U.S. Markets closed

What happens if you lie on your credit card application

What happens if you lie on your credit card application

Recently, a friend told me a troubling story about a guy she knows. He wanted a credit line increase from his bank, so he decided to inflate his income when he put in his request, giving himself a high six-figure salary.

Why would anyone be tempted to lie on a credit application? Easy: the higher your income, the more likely you are to get approved for more credit. By law, banks have to determine whether customers can afford to take on a certain amount of debt. To do this, they ask basic questions to find out how much you earn, where you work and how much your housing expenses cost per month. And, of course, they take your credit score into account as well.

The bank (I don’t know which one) apparently bought this guy’s fib and awarded him the credit limit increase he wanted. But he and everyone else should know that when you lie on a credit application, you are committing loan application fraud, a crime that can lead to jail time and/or major fines if you’re caught.

But that’s a pretty big “if.” It would take a ton of time, energy and cash for banks to verify the income, housing costs and and employment of every credit applicant. They devote that kind of time — poring your over tax records, pay stubs and bank statements — to larger loans, like mortgages, because they have more at stake. The average U.S. household carries about $15,000 in credit debt compared to $130,000 in mortgage debt.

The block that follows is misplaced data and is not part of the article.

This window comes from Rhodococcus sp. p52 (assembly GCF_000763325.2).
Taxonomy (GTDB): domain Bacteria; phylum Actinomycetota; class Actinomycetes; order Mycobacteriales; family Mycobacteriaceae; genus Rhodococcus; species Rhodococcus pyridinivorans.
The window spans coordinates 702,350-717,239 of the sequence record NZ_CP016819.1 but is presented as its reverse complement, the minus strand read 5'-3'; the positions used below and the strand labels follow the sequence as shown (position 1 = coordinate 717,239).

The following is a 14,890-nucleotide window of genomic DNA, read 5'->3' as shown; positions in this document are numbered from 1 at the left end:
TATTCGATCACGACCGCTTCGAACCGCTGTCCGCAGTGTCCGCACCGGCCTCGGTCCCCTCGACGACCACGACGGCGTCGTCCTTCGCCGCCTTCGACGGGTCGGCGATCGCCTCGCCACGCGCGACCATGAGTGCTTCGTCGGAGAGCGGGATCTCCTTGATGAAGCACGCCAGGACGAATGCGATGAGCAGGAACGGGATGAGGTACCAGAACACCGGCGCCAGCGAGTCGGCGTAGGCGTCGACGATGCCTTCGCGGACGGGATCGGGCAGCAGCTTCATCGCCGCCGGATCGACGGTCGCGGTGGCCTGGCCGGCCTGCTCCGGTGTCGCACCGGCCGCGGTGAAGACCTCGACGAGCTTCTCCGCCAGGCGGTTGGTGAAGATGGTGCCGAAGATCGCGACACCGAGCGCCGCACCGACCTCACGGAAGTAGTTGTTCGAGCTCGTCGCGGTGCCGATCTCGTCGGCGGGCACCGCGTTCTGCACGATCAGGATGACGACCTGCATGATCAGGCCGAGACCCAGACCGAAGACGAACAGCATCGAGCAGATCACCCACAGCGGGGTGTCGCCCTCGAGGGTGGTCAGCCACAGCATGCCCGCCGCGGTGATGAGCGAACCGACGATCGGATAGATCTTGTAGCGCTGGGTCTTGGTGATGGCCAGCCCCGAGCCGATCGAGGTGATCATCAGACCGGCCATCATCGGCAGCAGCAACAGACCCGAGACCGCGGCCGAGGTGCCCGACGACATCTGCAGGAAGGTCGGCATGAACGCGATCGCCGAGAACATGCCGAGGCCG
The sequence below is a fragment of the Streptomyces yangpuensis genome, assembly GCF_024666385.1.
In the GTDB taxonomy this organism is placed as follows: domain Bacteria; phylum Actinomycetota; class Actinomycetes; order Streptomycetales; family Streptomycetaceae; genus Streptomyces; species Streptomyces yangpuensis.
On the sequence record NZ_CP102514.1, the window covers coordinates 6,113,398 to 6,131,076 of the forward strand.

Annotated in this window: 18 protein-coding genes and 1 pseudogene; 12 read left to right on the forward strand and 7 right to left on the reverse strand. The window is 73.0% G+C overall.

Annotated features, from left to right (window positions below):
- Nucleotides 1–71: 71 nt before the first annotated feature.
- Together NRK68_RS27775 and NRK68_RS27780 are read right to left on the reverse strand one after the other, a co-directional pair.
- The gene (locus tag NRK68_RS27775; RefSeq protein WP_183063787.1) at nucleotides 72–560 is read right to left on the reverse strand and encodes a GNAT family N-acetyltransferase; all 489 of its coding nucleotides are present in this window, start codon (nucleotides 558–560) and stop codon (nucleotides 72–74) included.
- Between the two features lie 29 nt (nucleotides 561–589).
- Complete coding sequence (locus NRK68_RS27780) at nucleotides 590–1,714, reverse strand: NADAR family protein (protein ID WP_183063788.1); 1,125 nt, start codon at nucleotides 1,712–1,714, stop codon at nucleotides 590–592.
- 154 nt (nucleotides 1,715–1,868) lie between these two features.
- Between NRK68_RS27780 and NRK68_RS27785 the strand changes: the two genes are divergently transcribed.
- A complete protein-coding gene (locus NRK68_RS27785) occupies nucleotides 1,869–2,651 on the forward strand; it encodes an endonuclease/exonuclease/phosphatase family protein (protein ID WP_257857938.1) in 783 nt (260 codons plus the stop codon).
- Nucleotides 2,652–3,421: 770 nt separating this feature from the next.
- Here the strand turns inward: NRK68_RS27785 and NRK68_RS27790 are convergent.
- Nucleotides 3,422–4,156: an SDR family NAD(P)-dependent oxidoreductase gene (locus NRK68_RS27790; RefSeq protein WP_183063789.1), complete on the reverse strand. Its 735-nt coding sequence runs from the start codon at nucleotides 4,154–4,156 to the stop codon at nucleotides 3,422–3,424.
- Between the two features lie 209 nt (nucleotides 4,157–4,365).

“For credit cards, most of the time the bank will take the applicant's word for their income or they'll use some other method such as income prediction modeling,” says credit expert John Ulzheimer. “The only time a bank will want ironclad proof of income is if the applicant wants some extremely large credit line or they're buying a house.”

You’d have to give banks a compelling reason for them to go poking around your credit application. A good way to trigger those alarm bells is to fall behind on payments. They’ll definitely want to know why you were approved for such a high limit. In another scenario, let’s say you max out your credit cards, can’t afford the payments, and want to file bankruptcy to have the debts discharged. If the bank can prove you lied about your income in order to obtain that credit, you can’t discharge it.

“If the bank figures this out, all they'd need to do is contact the authorities and then [you’re] toast,” Ulzheimer says.

None of this knowledge should encourage you to lie on your credit card application. Jail time aside, banks give you credit limits for a reason: so you won’t bite off more than you can chew. You could also be putting your credit at risk. Credit scoring agencies pay close attention to how much available credit you use on a monthly basis. You should always aim to carry less than 30% of our available limit at a time (that’s $3,000 on a $10,000 limit card).

Mandi Woodruff is a reporter for Yahoo Finance and host of Brown Ambition, a weekly podcast about life, love and money.

Chase's 5/24 rule has infuriated credit card users >

How to get rid of debt collectors

See the laundry detergent ad that has everyone talking about gender roles